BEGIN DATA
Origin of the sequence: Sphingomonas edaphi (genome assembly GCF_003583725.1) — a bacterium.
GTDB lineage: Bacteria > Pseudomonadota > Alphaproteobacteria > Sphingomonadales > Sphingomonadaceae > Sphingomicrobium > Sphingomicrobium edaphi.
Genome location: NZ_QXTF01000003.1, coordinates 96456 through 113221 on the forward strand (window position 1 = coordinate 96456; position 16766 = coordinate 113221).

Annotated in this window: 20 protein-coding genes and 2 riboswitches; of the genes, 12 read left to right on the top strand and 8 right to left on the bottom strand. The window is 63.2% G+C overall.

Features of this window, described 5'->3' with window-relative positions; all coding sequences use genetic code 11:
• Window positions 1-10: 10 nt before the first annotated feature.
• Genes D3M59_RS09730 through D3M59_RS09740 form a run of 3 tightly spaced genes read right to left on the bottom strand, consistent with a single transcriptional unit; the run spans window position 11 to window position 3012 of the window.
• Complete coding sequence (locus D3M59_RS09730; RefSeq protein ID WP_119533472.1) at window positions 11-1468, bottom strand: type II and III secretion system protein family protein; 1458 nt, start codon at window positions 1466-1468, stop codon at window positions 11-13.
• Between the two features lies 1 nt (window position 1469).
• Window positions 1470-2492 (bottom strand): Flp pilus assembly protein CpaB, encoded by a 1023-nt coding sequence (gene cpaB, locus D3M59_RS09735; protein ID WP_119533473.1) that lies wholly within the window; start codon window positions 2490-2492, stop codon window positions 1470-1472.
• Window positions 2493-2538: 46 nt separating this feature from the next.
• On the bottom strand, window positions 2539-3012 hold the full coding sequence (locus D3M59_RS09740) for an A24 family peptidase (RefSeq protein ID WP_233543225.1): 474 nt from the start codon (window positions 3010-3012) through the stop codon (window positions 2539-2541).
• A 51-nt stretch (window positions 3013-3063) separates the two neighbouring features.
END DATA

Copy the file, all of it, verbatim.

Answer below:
Origin of the sequence: Sphingomonas edaphi (genome assembly GCF_003583725.1) — a bacterium.
GTDB lineage: Bacteria > Pseudomonadota > Alphaproteobacteria > Sphingomonadales > Sphingomonadaceae > Sphingomicrobium > Sphingomicrobium edaphi.
Genome location: NZ_QXTF01000003.1, coordinates 96456 through 113221 on the forward strand (window position 1 = coordinate 96456; position 16766 = coordinate 113221).

Annotated in this window: 20 protein-coding genes and 2 riboswitches; of the genes, 12 read left to right on the top strand and 8 right to left on the bottom strand. The window is 63.2% G+C overall.

Features of this window, described 5'->3' with window-relative positions; all coding sequences use genetic code 11:
• Window positions 1-10: 10 nt before the first annotated feature.
• Genes D3M59_RS09730 through D3M59_RS09740 form a run of 3 tightly spaced genes read right to left on the bottom strand, consistent with a single transcriptional unit; the run spans window position 11 to window position 3012 of the window.
• Complete coding sequence (locus D3M59_RS09730; RefSeq protein ID WP_119533472.1) at window positions 11-1468, bottom strand: type II and III secretion system protein family protein; 1458 nt, start codon at window positions 1466-1468, stop codon at window positions 11-13.
• Between the two features lies 1 nt (window position 1469).
• Window positions 1470-2492 (bottom strand): Flp pilus assembly protein CpaB, encoded by a 1023-nt coding sequence (gene cpaB, locus D3M59_RS09735; protein ID WP_119533473.1) that lies wholly within the window; start codon window positions 2490-2492, stop codon window positions 1470-1472.
• Window positions 2493-2538: 46 nt separating this feature from the next.
• On the bottom strand, window positions 2539-3012 hold the full coding sequence (locus D3M59_RS09740) for an A24 family peptidase (RefSeq protein ID WP_233543225.1): 474 nt from the start codon (window positions 3010-3012) through the stop codon (window positions 2539-2541).
• A 51-nt stretch (window positions 3013-3063) separates the two neighbouring features.